Trend Alert: Lego Inspired CVs

CATEGORY / education TAGS / business, curriculum, education, job, LEGO Fractals LAB / Forma DATE / September 29, 2017

Trend Definition:

Creative resumes in the form of Lego toys.

Trend History:

From movies to food ( whether it’s in a wedding context or not ) and memes, lego bricks continue to have their moments. As people increasingly use them in non-traditional ways, a bunch of creative jobseekers are embracing the trend to create 3D, interactive resumes with the goal to stand out from other applicants and finally get their dream job.

Since gamification is contaminating all aspects of the recruiting process , more and more professionals have been betting on physical, toy-inspired resumes during the last few years. This is especially true for those seeking for jobs in creative fields such as design, photography, tech and more, where innovative ideas are particularly appreciated.

One of the most famous examples is designer and coder Robby Leonardi’s cv  that was inspired by an old style video-game. Evan Light , Andrew Tsang, Akil Chopra

and Photographer Jens Lennartsson all created a toy version or a paper model of themselves as a form of personal branding. Others opted for different but still funny interactive solutions, like Sharon Napier, who attached her resume to a mini-basketball game.

Recently, a few professionals from different part of the world opted to build their resume with LEGOs, generating a lot of buzz on the Internet. The articles about their creations are continuously popping up  on some of the most read web magazines worldwide and, as a direct consequence, searches for “lego cv” are also peaking on Google. That makes it quite probable that we will see more Lego Cvs coming to life in a near future. Would you make one for yourself?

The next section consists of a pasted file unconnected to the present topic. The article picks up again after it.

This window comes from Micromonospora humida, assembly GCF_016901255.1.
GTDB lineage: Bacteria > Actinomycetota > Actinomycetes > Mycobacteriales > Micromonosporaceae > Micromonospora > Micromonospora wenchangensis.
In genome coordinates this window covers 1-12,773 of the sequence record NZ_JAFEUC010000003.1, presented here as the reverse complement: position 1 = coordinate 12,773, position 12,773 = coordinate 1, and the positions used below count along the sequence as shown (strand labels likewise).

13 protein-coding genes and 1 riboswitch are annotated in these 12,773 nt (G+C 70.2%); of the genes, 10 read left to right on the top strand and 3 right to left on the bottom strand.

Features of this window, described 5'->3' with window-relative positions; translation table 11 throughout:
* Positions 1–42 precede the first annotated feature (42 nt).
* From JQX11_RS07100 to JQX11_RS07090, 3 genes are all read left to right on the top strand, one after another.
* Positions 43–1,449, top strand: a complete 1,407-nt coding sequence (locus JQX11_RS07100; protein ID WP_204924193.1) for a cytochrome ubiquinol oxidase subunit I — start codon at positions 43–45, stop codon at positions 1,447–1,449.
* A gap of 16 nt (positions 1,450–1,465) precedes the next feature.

Trend evidences:

In 2014, when she was a student, Leah Bowman was the first one in creating a LEGO version of herself to candidate for an internship in an advertising agency. The figure came with assembly instructions that highlighted her skills, creativity and initiatives.

In 2016, a Slovenian man posted on youtube a slo-mo cv entirely made with Lego bricks.

Emily Kuret, interaction designer for Fjord Toronto Studio, got her job by creating a Lego figurine of herself and attaching it to a flash drive containing her portfolio and resume.

More recently Andy Morris, a recent design graduate from the University of South Wales, caused sensation on the web for his perfectly curated Lego resume: it consists in a miniature of himself in a Lego-Like toy packaging that feature his name, age, and profession. On the back, a mini-curriculum is attached, resuming his background and skills.

From BoredPanda to The Huffington Post, his creation is getting the attention of media from all over the world.


Have you spotted another evidence of this trend? Tell us at!

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